ISTANBUL, April 4 (Reuters) - Turkish gold imports rose 17-fold to 28.2 tonnes in March, as Turks looking to hedge currency risk ahead of a referendum in two weeks time followed President Tayyip Erdogan’s calls to buy gold instead of dollars.
After the sharpest falls in the Turkish lira since the 2008 financial crisis last November, Erdogan called on Turks to sell dollars and buy lira or gold to prop up the local currency. Gold imports have been rising year-on-year ever since.
“People have started opting for gold rather than foreign currencies,” said Mehmet Ali Yildirimturk, a gold specialist in Istanbul’s Grand Bazaar, adding that a moderate recovery in the lira had also made gold more affordable again.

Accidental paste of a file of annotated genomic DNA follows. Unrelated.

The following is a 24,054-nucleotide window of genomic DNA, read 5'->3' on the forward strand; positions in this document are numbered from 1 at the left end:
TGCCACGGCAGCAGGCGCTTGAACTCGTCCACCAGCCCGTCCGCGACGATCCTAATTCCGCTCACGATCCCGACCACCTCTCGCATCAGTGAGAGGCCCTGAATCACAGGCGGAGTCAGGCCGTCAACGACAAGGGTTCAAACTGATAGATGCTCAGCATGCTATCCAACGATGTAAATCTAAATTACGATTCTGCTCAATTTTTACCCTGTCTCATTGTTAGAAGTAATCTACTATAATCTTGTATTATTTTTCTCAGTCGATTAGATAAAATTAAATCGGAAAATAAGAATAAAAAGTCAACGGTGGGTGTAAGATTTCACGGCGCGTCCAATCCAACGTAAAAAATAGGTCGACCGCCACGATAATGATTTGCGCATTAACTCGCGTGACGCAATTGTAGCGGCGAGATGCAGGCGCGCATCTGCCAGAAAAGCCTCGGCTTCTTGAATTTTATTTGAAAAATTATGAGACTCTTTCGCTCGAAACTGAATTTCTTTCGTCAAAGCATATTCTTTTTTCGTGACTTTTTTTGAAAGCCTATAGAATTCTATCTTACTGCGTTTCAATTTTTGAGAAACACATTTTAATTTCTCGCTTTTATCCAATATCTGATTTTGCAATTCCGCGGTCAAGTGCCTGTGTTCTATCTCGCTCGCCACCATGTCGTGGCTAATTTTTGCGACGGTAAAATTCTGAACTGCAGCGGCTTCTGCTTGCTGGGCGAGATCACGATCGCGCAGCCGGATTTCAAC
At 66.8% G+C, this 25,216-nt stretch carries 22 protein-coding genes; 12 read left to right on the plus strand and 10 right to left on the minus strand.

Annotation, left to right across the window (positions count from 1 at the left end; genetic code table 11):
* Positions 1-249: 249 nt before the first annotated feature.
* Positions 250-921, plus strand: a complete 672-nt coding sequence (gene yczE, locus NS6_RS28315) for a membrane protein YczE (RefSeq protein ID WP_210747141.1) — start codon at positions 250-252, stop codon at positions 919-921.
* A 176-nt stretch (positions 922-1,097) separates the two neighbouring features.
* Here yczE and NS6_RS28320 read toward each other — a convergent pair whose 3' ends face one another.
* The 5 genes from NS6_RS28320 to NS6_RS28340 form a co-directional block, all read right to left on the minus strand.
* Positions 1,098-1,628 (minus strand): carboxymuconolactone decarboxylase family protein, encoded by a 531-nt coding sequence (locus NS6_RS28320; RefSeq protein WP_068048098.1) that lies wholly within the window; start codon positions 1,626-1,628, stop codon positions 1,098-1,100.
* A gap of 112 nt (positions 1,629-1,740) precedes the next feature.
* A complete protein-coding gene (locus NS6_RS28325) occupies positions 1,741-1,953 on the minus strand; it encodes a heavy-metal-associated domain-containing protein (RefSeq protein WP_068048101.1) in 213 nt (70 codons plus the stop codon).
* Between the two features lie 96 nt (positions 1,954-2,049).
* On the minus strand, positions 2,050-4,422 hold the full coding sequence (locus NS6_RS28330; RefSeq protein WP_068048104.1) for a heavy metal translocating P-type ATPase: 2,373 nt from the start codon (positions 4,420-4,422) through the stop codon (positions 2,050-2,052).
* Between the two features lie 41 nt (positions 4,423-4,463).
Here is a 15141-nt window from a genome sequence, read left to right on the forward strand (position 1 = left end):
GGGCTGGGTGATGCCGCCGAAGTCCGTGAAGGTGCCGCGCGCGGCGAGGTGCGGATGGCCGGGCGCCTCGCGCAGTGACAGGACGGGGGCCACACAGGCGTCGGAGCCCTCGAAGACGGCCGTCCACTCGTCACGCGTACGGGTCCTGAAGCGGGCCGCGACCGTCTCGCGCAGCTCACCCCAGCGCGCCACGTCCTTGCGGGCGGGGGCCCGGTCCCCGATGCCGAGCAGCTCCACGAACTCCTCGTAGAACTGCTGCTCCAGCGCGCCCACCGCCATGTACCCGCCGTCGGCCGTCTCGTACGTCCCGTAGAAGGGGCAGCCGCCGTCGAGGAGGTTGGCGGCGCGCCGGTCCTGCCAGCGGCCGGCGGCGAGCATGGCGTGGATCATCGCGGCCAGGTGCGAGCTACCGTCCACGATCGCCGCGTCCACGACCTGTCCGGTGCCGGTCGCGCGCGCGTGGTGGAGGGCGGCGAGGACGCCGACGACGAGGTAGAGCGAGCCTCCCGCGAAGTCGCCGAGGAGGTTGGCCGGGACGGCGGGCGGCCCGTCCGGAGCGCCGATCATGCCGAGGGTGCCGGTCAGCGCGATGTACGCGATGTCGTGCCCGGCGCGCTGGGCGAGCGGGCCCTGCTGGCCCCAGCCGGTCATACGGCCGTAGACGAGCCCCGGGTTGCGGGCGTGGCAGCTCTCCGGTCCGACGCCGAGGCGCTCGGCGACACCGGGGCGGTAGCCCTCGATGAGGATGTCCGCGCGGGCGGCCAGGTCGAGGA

Gold imports to Turkey rose almost eightfold to 36.7 tonnes in December after Erdogan’s calls, their highest monthly level in just over two years, according to data from the Precious Mines and Metals Markets of the Istanbul bourse.
Prices in Turkey surged from 132 lira ($36) for 24-carat gold in January to 153 lira in February. On Tuesday, gold prices were around 148 liras.
Gold is seen as a safe place to park assets during times of uncertainty. Turkey holds a referendum on April 16 on constitutional changes which would significantly boost Erdogan’s powers, with polls suggesting a tight race.
$1 = 3.6664 liras Reporting by Behiye Selin Taner; Writing by Tuvan Gumrukcu; Editing by Nick Tattersall